Design right offers automatic protection for the shape and configuration of articles – or article parts – in the UK for a maximum of 15 years. An EU-wide scheme also protects the shape, pattern, configuration and ornamentation of an object for a maximum of three years. Registering your design provides added protection.
What is design right?
Design right offers automatic protection for the shape of a three dimensional design, and is subsisted only if a design is recorded on paper or if an object is made according to the design. It doesn’t subsist in designs made before the introduction of design right legislation in 1988. Rules vary depending on the designer’s citizenship and the place of the designing. Countries in which design right subsists include the UK, the European Economic Area and British overseas territories although a professional should be consulted for individual cases.
What are the benefits of design right?
Design right is intended to prevent three dimensional designs from being copied and exploited by third parties. It can form an essential form of intellectual property protection for a company to protect its most valuable assets. The protection, whilst basic, offers protection that can help a company retain its competitive advantage when threatened.
Limitations of design right
Whilst the protection conferred by design right is useful it is often insufficient for many companies. It does not normally allow you to prevent others from producing similar articles through their own creative endeavour, unlike many other forms of intellectual property protection such as patents. It also doesn’t protect surface ornamentation of an existing article. Although design right lasts for 15 years (10 from when the articles are first marketed and up to 15 from the creation of the design), you are required to agree to licensing terms with third parties in the final five years. The Intellectual Property Office (IPO) will act as an independent arbiter if terms cannot be formulated.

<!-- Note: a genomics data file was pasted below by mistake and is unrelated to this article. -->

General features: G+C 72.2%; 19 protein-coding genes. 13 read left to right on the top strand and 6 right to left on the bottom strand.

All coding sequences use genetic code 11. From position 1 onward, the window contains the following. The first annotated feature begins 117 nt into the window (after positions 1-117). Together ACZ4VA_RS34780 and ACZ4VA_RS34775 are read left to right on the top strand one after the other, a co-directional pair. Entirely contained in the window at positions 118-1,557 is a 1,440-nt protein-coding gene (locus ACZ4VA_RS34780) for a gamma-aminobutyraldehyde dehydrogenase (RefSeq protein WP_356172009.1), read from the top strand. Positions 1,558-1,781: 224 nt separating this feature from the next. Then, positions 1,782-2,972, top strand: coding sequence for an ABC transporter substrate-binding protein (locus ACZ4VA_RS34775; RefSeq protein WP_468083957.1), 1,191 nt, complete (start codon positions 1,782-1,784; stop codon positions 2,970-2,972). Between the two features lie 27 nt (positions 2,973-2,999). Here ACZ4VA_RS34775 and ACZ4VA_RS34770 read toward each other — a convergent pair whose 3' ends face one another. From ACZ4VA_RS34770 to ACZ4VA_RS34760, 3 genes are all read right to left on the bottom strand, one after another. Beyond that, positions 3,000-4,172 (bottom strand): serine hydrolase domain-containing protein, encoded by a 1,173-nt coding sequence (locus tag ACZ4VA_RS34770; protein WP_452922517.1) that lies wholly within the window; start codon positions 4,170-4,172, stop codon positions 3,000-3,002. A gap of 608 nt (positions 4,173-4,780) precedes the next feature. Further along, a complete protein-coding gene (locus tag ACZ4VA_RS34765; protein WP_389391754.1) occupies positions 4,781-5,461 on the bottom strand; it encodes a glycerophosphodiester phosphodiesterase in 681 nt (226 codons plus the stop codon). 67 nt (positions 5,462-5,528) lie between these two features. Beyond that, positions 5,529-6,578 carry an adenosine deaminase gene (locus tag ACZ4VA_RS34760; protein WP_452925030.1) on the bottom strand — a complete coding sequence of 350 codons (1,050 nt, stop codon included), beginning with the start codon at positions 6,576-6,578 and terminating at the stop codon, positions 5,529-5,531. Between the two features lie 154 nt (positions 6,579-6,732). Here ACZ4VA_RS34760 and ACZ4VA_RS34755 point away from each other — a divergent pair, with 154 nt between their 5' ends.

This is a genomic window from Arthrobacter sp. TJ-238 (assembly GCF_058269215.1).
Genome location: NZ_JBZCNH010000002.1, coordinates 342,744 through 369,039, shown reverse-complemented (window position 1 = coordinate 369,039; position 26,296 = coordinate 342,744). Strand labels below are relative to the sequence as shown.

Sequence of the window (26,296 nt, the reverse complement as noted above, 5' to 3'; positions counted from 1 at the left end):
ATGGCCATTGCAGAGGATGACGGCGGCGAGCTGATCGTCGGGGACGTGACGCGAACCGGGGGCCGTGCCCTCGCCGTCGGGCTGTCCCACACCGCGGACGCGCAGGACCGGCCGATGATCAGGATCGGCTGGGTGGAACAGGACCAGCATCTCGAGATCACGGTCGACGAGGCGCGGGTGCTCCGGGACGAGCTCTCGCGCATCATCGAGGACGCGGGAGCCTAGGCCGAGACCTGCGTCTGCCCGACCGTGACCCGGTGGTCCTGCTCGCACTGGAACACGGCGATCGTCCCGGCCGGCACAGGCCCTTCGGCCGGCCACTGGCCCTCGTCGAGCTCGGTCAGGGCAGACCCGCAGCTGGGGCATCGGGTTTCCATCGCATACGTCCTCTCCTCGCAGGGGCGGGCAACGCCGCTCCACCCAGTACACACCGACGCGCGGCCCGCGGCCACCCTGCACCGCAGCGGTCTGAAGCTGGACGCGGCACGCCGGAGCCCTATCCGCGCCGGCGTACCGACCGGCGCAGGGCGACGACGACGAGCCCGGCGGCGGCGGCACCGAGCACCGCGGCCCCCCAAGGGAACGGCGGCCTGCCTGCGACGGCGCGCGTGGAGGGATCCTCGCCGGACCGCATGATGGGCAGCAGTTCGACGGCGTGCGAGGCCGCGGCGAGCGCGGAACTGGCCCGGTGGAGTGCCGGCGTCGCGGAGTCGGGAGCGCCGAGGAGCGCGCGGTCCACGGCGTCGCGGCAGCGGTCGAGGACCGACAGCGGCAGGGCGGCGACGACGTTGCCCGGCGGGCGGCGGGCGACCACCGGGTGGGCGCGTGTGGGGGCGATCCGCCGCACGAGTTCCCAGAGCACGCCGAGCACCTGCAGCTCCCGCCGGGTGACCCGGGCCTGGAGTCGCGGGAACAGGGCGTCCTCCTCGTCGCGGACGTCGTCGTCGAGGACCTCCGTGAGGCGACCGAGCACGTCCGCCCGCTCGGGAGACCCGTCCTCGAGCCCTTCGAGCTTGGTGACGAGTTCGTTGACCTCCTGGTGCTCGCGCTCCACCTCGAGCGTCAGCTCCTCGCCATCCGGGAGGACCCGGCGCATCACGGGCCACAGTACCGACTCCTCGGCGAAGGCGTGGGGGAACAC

Registered and community-registered design
Design right does not give exclusive protection, making it hard for companies to use it to protect their intellectual property. For this firms should consider a registered design, which provides monopoly rights for the appearance of a product, resulting from a range of metrics including lines, contours and shape as well as materials and ornamentation. Examples of designs that could be covered include a car tyre or a jug handle. Registered designs also cover two-dimensional articles. Registered Community designs (RCD) are also valid throughout the European Union.
Limitations of design registration
Design registration does not cover the way a product works. There are also limitations on protecting the interior of a product. If you need to protect a product in greater depth a patent may be a better bet – please read our guide to patents for more information. Design registration is also territorial which limits your ability to protect your devices overseas. UK registrations last for five years but can be renewed every five years, up to a maximum of 25 years.
How to register a design
Appropriate details and documentation must be sent to the Intellectual Property Office. Please view their website for more information on how to register and protect your design.
Sources of further information
If you’re looking to register a design or would like more information, please contact a patent attorney or trade mark attorney who specialise in this area. They are regulated by the Chartered Institute of Patent Attorneys (CIPA) and the Institute of Trade Mark Attorneys (ITMA) respectively.